AdamB1818

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Random question about taking blood pressures that I could not find elsewhere:
If you are taking a blood pressure and are not sure which number you heard the systolic beat at, would it be appropriate to reinflate the cuff past that number to listen again?

For example, if I am unsure if I heard a beat at 150, could I reinflate the cuff to 160 to listen again. Would this affect the reading in anyway?

Thank you.
 

420 blaze it

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Do people actually try to be accurate with BPs?
 

AnatomyGrey12

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Do people actually try to be accurate with BPs?
Well yeah, it's kind of important... My wife and baby would have died if the MFM doc hadn't of had a hunch and taken a manual pressure that he tried to accurately read.
 

Fluffhead87

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Feb 13, 2011
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Random question about taking blood pressures that I could not find elsewhere:
If you are taking a blood pressure and are not sure which number you heard the systolic beat at, would it be appropriate to reinflate the cuff past that number to listen again?

For example, if I am unsure if I heard a beat at 150, could I reinflate the cuff to 160 to listen again. Would this affect the reading in anyway?

Thank you.
As others have said, no, re-inflating will not give false readings.

But to try to avoid this problem, palate a radial pulse as you inflate the cuff. When you no longer feel the radial pulse, pump up about 10mm Hg more, then take your readings.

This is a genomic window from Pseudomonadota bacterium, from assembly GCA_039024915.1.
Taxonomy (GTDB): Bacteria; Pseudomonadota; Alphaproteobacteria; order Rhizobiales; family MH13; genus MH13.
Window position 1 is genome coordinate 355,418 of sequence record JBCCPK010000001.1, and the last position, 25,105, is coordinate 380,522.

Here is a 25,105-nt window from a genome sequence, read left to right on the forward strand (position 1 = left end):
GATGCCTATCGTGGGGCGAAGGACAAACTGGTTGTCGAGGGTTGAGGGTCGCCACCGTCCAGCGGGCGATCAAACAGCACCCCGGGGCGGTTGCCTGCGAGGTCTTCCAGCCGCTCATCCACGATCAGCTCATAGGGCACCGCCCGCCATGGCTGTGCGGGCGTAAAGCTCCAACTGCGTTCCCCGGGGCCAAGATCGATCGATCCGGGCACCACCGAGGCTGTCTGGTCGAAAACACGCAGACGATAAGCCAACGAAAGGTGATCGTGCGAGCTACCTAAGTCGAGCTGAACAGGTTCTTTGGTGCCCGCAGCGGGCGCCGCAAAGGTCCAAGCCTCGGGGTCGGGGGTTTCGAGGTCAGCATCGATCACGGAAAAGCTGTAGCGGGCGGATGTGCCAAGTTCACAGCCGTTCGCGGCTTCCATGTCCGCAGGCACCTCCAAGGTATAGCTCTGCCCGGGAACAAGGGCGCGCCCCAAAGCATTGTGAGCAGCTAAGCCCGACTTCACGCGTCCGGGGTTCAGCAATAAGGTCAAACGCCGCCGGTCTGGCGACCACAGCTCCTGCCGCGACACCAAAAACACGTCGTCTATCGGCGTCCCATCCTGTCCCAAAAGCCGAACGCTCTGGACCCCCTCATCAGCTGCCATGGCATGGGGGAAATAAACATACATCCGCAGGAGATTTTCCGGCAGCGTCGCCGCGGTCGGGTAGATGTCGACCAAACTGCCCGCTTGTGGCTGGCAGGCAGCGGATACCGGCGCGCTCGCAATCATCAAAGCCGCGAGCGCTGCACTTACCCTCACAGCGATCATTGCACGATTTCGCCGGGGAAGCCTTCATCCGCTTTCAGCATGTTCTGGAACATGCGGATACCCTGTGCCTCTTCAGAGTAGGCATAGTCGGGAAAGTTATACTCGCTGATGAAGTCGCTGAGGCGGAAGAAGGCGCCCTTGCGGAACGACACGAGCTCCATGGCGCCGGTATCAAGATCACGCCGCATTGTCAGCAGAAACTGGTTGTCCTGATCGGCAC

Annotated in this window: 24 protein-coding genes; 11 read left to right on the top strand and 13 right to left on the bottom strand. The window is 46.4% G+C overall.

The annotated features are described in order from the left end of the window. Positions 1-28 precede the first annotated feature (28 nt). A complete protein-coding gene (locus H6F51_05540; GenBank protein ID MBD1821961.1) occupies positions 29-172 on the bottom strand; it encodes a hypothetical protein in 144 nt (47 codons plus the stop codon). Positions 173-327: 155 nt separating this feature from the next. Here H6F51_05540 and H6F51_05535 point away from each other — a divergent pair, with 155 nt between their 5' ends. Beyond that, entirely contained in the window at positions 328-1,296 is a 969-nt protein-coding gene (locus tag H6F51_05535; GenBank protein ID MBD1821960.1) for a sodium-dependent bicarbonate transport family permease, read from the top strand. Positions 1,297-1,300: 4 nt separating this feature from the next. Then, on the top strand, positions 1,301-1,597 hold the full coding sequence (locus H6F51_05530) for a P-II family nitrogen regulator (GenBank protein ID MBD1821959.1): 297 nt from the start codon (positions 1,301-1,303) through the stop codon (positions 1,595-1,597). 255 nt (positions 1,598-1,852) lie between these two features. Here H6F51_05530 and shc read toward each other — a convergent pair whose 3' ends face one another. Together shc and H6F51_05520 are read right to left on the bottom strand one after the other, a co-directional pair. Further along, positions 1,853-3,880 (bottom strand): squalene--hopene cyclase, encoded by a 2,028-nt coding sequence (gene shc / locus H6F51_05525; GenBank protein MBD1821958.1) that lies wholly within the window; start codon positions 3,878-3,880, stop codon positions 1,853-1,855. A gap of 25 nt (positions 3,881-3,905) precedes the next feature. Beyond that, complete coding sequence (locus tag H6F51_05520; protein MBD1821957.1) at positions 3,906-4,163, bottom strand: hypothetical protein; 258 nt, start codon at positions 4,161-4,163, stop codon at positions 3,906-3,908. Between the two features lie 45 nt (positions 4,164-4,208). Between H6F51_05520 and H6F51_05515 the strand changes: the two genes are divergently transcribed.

If you just pump up the cuff for everyone to ~160, then you miss the people's true systolic that are REALLY hypertensive.
 
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AdamB1818

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Jul 23, 2016
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I've heard about this topic from a very well-respected neurologist who told me that you need to let the pressure go all the way back down to 0 before you reinflate.

To update
 

jl lin

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Oct 9, 2009
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I've heard about this topic from a very well-respected neurologist who told me that you need to let the pressure go all the way back down to 0 before you reinflate.

To update

What is more important IMHO is cuff size. Size matters. Be a bit slower coming down at first. Yes. You are ideally supposed to totally deflate, but pumping back up a little shouldn't affect it too much. Hurting or making the pt uncomfortable will definitely affect the pt's reading too. LOL
In emergencies, sometimes you may not hear anything, but you may be able to palpate a systolic. The automated BPs won't often be able to give you a reading in such instances. So I have been lobbying to have manual cuffs put back in on Step-down floors in certain places. I find it unacceptable that some of these floors only use the automated BP machines and portable suction machines, rather than having manual BPs and wall suction at the bedside. Very stupid. It also annoys me when even intensive care units don't have enough varying-sized cuffs...especially in peds units. Whose idea was it to only have 5 or so varying sized cuffs for a 20-50 bed unit?